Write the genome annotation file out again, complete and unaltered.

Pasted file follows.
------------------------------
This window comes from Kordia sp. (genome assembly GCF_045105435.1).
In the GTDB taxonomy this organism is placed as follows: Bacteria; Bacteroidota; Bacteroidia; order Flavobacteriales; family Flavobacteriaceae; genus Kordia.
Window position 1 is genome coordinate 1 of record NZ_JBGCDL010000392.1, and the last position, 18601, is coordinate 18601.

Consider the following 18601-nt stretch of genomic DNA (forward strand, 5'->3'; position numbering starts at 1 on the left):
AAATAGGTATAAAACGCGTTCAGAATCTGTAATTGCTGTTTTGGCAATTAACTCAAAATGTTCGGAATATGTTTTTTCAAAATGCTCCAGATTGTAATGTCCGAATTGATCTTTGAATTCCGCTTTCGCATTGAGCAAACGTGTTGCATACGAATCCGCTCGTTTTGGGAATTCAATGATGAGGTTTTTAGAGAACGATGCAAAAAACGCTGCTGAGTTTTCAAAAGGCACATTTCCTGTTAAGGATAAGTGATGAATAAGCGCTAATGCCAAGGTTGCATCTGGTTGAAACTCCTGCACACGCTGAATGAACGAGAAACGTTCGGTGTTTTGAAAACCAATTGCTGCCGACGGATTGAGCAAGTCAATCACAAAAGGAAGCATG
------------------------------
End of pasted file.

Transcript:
This window comes from Kordia sp. (genome assembly GCF_045105435.1).
In the GTDB taxonomy this organism is placed as follows: Bacteria; Bacteroidota; Bacteroidia; order Flavobacteriales; family Flavobacteriaceae; genus Kordia.
Window position 1 is genome coordinate 1 of record NZ_JBGCDL010000392.1, and the last position, 18601, is coordinate 18601.

Consider the following 18601-nt stretch of genomic DNA (forward strand, 5'->3'; position numbering starts at 1 on the left):
AAATAGGTATAAAACGCGTTCAGAATCTGTAATTGCTGTTTTGGCAATTAACTCAAAATGTTCGGAATATGTTTTTTCAAAATGCTCCAGATTGTAATGTCCGAATTGATCTTTGAATTCCGCTTTCGCATTGAGCAAACGTGTTGCATACGAATCCGCTCGTTTTGGGAATTCAATGATGAGGTTTTTAGAGAACGATGCAAAAAACGCTGCTGAGTTTTCAAAAGGCACATTTCCTGTTAAGGATAAGTGATGAATAAGCGCTAATGCCAAGGTTGCATCTGGTTGAAACTCCTGCACACGCTGAATGAACGAGAAACGTTCGGTGTTTTGAAAACCAATTGCTGCCGACGGATTGAGCAAGTCAATCACAAAAGGAAGCATG